Rwanda takes major leap towards an air cargo hub
RwandAir’s cargo division is on a mission to transform its operations following a partnership with ...
Recently, I inaugurated the Berbera Economic Zone (BEZ) in Somaliland, the newest member of DP World’s global portfolio of parks and economic zones. Close to DP World’s container terminal at Berbera Port, the BEZ is the latest piece in an ecosystem that will provide an integrated maritime, logistics and industrial hub in the Horn of Africa
But this was more than just another ribbon-cutting ceremony. The Berbera port and freezone together represent the potential to unlock economic and trade potential.
The Horn of Africa represents an important case study of the growth potential of Africa. Sitting at the crossroads of Africa, the Middle East and Asia makes it a crucial transit point for international trade through access to vital sea lanes – the Red Sea, Gulf of Aden and Indian Ocean.
The region’s socioeconomic environment, natural resources and vast agricultural lands have the potential to lift millions out of poverty. And with a growing population expected to reach over 300 million by 2050, the region could provide a significant market for goods and services.
Take Ethiopia. Already the largest coffee producer in Africa, the country’s economy is dynamic, growing at more than 9% a year for the past two decades, spurred by industrialisation and increasing foreign investment. Yet, the lack of infrastructure, including transportation, energy and communication networks, poses a significant challenge to further growth.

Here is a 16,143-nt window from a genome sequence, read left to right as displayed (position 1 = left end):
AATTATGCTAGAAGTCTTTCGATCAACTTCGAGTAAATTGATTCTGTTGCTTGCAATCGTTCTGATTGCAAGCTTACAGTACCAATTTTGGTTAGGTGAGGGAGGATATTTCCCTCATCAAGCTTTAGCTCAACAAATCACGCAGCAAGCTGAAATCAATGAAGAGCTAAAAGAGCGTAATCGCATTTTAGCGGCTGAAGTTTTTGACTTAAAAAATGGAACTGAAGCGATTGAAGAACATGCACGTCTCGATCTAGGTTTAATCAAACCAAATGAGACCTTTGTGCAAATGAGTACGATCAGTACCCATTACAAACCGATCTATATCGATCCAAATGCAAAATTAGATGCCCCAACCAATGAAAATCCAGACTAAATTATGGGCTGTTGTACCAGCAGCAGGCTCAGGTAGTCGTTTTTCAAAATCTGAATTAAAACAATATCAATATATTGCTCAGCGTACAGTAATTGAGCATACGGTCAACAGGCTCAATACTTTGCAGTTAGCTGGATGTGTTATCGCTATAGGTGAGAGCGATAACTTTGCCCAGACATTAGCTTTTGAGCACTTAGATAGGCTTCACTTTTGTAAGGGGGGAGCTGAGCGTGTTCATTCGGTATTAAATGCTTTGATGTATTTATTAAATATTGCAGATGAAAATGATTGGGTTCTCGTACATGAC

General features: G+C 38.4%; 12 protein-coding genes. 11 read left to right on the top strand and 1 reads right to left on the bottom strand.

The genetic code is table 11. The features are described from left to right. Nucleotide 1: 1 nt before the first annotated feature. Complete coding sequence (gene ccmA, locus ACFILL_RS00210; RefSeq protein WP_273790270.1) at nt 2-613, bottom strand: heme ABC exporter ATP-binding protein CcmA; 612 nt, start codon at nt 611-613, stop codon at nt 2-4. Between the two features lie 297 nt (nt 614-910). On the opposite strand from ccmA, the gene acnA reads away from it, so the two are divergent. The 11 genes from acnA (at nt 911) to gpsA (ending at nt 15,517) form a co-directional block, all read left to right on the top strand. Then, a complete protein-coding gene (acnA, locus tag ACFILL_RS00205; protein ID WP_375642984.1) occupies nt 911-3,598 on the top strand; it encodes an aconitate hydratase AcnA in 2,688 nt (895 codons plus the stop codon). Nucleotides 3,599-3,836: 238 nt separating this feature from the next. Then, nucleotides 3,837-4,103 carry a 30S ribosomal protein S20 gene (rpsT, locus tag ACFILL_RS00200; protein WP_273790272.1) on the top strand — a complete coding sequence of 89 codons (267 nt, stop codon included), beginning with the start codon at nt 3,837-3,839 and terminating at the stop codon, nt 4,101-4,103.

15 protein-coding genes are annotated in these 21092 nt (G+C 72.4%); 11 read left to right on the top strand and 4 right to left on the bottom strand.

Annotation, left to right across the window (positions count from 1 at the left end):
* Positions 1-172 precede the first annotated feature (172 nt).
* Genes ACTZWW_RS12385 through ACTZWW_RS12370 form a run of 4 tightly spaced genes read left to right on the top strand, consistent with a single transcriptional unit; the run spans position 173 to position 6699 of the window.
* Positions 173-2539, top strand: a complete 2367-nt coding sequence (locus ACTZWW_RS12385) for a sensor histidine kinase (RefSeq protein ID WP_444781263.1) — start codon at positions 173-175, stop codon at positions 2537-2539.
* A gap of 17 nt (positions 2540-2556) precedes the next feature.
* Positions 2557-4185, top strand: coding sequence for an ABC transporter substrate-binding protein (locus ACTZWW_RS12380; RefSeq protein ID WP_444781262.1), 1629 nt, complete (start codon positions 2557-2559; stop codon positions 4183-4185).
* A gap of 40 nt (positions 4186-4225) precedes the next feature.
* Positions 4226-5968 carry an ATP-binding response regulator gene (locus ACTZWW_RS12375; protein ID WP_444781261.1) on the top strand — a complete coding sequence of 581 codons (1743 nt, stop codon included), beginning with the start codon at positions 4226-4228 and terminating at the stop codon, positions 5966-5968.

I have long spoken about the challenges of inadequate infrastructure that we must address to realise the region’s economic potential. These have been further exacerbated by the continent’s trade outlook. The economic growth of Africa is estimated to weaken to 3.8% in 2023, from 4.1% in 2022, due to a drop in investments and falling exports, according to the United Nations.
The African Continental Free Trade Area (AfCFTA) can unlock opportunities that can boost intra-African trade, boost economic growth and, in turn, an increase in trade activity. To realise these benefits, investments in infrastructure are critical – to establish robust transportation infrastructure, trade infrastructure, information and communication technology and energy infrastructure to boost operational efficiencies and, ultimately, drive exports and imports.
Enhancing infrastructure and logistics networks will also be vital to enabling the region and the continent to fulfil its trade potential. I understand the need to reconfigure supply chains to reduce risk and increase resilience. Poor road, rail and maritime infrastructure adds as much as 40% to the costs of goods traded among African countries. At the same time, intra-African trade makes up just 13% of its total. The continent clearly needs more investment in its supply chain infrastructure if this picture is to change.